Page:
Through the Ranks

Wednesday 9 March 2011 17:00

Neil Etheridge has made the leap from Academy goalkeeper to international performer in the blink of the eye.

The gifted stopper joined Fulham as a 15-year-old hopeful, but quickly became one of the Club’s brightest talents. His performances caught the eyes of the England youth selectors, but having represented his country of birth at Under-16 level, it has been his mother’s home nation where he has arguably made his greatest impression.

Having won his first full cap for the Philippines in 2008 during the AFC Challenge Cup, Enfield-born Etheridge has been catapulted to star status.

“It’s a bit surreal to be honest,” explains Neil. “There is a lot of interest whenever I go back there and it’s funny because over here I live a quiet life – not too many people recognise me if I’m honest.

“But in the Philippines they’re crazy for the team - you get mobbed. Obviously, because I’m part of the set-up at a Premier League club, that’s massive for them. The fans want to hear all about it – and that’s nice.

“I try and take it all in my stride, and as a result I’ve had to grow up very quickly. It is like living two different lives. It was difficult to get my head around at first, but it’s a fantastic experience to be part of.”

Consequently, Etheridge has seen parts of the world that few in his situation would witness. Running out against the likes of Brunei, Bhutan and Tajikstan is a far cry from the Surrey confines of Motspur Park.

At 21, he has 19 caps to his name and looks set to become an important player for the Philippines for many, many years to come.

“That’s not a bad amount of international caps for someone my age,” says Neil. “I’m seeing places that I never thought I would see and at the recent South East Asian Games I played in front of a crowd of more than 100,000.

“We did really well to reach the semi-final, the furthest the country had gone in a very long time, so it was a special moment not just for myself, but the whole nation. It was an unforgettable experience for us.

“To play in front of that many people was mind-blowing, and I’m sure that when the day comes that I make an appearance for the First Team, it will be something that will have stood me in good stead.

“Football in the Philippines is on the up and a lot of time and money has been invested. The game means so much to the people, and already the hard-work is showing results. We have lots of new coaches and facilities, and that’s very positive.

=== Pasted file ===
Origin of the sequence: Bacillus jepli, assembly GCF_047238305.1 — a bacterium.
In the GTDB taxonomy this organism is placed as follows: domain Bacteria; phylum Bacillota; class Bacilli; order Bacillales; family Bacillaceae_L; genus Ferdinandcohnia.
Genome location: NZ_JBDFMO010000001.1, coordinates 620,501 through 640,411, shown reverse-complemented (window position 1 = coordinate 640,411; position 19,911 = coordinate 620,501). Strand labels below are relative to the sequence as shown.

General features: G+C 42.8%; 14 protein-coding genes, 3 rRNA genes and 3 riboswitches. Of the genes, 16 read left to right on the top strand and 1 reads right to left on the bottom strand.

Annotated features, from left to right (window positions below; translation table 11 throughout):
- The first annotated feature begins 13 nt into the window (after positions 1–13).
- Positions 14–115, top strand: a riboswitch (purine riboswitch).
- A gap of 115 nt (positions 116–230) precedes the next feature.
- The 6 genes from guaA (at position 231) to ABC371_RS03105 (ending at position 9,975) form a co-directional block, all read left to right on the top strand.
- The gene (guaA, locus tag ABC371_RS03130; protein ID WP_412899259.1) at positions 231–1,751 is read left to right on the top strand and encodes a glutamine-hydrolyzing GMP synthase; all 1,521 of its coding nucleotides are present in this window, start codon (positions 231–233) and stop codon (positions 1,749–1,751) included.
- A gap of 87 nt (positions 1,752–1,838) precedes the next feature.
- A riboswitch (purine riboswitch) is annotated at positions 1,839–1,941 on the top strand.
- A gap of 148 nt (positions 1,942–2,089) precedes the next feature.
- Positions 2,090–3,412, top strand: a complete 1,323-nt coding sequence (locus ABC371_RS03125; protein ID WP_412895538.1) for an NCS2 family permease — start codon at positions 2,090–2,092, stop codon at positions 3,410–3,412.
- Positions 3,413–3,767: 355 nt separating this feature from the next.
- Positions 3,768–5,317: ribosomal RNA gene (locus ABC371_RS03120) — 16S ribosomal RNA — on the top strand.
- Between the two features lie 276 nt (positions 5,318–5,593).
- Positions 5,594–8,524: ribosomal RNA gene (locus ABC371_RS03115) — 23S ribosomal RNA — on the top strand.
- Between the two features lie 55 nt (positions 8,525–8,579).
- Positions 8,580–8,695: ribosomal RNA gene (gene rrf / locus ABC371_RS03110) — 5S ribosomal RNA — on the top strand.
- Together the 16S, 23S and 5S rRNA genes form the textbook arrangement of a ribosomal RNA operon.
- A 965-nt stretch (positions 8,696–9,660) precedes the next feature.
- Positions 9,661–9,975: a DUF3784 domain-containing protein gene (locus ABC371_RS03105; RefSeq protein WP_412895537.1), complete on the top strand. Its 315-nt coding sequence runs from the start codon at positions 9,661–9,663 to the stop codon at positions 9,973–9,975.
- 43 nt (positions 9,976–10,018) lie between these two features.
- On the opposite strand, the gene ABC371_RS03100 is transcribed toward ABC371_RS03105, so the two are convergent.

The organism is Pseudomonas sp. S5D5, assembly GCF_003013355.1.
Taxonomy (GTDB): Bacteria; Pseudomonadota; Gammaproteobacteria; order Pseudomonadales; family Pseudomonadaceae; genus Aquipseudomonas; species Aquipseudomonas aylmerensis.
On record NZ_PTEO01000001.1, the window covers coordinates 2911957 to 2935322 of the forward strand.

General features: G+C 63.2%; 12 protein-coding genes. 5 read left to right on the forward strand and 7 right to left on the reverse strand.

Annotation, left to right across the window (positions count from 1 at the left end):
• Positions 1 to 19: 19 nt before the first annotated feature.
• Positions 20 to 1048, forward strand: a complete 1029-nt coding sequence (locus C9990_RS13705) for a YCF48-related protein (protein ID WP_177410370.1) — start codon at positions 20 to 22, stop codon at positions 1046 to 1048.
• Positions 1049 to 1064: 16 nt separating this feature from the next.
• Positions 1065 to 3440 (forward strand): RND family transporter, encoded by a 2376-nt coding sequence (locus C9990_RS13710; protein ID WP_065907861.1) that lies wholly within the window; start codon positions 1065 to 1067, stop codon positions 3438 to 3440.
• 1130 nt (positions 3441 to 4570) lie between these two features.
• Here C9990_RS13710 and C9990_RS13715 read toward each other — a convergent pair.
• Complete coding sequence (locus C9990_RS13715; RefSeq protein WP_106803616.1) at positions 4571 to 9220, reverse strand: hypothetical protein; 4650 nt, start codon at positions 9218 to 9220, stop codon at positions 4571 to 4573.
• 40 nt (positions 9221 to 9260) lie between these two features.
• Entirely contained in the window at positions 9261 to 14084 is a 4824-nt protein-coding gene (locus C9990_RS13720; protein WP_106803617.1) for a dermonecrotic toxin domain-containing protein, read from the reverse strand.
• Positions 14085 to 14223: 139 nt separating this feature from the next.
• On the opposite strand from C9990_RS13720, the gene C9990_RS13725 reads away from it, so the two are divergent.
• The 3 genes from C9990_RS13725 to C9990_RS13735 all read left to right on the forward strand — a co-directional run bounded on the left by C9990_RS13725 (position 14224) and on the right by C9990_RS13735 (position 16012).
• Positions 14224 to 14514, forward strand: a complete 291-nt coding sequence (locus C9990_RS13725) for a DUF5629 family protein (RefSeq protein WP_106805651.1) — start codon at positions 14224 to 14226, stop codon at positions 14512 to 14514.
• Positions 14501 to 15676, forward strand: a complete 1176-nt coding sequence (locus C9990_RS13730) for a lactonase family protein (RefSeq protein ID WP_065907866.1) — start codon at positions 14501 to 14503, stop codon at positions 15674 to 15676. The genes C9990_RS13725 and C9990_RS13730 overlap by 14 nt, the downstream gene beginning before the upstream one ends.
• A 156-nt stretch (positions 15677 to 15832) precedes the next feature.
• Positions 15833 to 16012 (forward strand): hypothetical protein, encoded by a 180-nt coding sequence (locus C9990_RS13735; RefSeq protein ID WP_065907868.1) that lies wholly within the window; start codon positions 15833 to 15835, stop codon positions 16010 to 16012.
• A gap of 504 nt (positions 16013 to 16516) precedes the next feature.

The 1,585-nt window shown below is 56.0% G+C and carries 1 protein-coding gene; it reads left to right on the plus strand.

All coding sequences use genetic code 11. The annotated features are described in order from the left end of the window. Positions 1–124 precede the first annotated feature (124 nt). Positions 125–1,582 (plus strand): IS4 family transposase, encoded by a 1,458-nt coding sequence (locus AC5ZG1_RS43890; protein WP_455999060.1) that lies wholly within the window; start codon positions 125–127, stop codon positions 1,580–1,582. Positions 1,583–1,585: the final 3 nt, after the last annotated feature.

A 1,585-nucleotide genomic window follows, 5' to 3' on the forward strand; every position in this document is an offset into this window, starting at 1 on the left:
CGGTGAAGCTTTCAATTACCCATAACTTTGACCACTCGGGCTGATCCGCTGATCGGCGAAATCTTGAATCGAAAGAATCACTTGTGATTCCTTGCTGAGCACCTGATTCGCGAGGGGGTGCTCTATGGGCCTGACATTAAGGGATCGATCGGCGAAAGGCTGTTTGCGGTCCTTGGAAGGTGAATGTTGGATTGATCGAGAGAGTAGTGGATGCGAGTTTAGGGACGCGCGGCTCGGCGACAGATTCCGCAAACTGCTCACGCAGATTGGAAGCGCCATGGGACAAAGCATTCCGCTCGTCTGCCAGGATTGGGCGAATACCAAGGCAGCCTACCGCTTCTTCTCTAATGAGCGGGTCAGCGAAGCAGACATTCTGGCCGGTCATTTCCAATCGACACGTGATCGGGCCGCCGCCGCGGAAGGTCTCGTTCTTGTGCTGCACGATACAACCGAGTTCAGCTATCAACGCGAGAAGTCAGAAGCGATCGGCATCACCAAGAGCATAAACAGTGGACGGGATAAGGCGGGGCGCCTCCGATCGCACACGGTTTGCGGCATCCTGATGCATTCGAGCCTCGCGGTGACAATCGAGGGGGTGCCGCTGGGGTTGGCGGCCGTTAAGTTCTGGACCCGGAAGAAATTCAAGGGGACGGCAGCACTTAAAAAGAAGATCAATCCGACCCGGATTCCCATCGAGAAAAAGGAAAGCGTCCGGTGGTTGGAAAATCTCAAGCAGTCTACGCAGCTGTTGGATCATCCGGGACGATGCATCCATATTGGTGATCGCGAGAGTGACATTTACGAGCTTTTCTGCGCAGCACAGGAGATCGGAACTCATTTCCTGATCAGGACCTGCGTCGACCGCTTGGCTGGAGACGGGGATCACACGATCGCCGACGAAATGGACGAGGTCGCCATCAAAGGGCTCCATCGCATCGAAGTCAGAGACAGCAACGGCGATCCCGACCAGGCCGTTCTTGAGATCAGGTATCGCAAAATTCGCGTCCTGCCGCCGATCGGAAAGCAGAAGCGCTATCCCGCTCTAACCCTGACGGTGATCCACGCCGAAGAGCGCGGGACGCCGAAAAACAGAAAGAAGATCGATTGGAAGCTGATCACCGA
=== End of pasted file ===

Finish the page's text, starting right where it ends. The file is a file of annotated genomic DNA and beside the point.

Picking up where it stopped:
“I like to think that I have become a key member of the squad, and I want to be part of the journey for as a long as I can. I look forward to being involved and helping the team – it’s exciting.”

Etheridge was initially on the books of SW6 rivals Chelsea in his early teens, and whilst he admits that his opening education there taught him a lot, he cites his six years at Fulham as being the most beneficial.

“It’s at Fulham where I have made my progression,” reveals Neil. “I’ve learned a lot here and I feel, particularly in the last 18 months, that I have come on leaps and bounds. I feel more confident and a real part of the First Team squad now.

“It’s difficult when you first come up from the Academy – it takes a little while to assert yourself. I’ve worked my way up through the scholarship and I’m very proud of that. It wasn’t that long ago that I was playing for the Under-18s, although it does feel like a long time now.

“I try and keep in touch with the players I came through with - it’s only Matty Saunders and Matthew Briggs that remain here from that group now. That just shows how fine the line is at this level and you just don’t know where this game will take you.

“As a result I’m determined to prove my worth and hopefully be a part of things here as well. You have to adapt quickly and show what you can do – for a goalkeeper sometimes that can be extremely difficult.”

Having spent part of the 2008/09 season out on loan at Isthmian League Division One South club Leatherhead, Etheridge has maintained a regular place in Billy McKinlay’s Development Squad starting XI.

His advancement has also seen Mark Hughes name him on the bench for 10 of his First Team squads as David Stockdale moved up to fill in for the absent Mark Schwarzer – an indication of the regard in which Etheridge is held.

“I may not have played, but I still look back on that period at the start of the season and then at the turn of the year as pivotal moments for me,” he says. “It was just such a rewarding experience to be part of the squad on matchday.

“I got to go to grounds like Anfield and, of course, walk out behind the team at Craven Cottage. At this stage of my career I can’t ask for much more. Training with the First Team every day is one thing, but travelling with the Manager and the players on the day of the game is what it’s all about.

“It was another surreal experience, but one that was also very, very enjoyable. It goes without saying that I want more of the same.

“It would mean a lot for myself, my family and my country.”


UP CLOSE WITH NEIL ETHERIDGE



My main strength is my shot shopping – if it wasn’t I’d be in the wrong position!


Although my weakness is probably my footwork perhaps?


The biggest influence on my career has been Pascal Zuberbühler - a mentor and father figure.


My favourite Fulham player is Mark Schwarzer. I aspire to be like him.


Growing up my footballing idols were Peter Schmeichel and David James.


The best moment of career so far was making my international debut.


Three words that best describe me are: confident, cheeky and hard-working.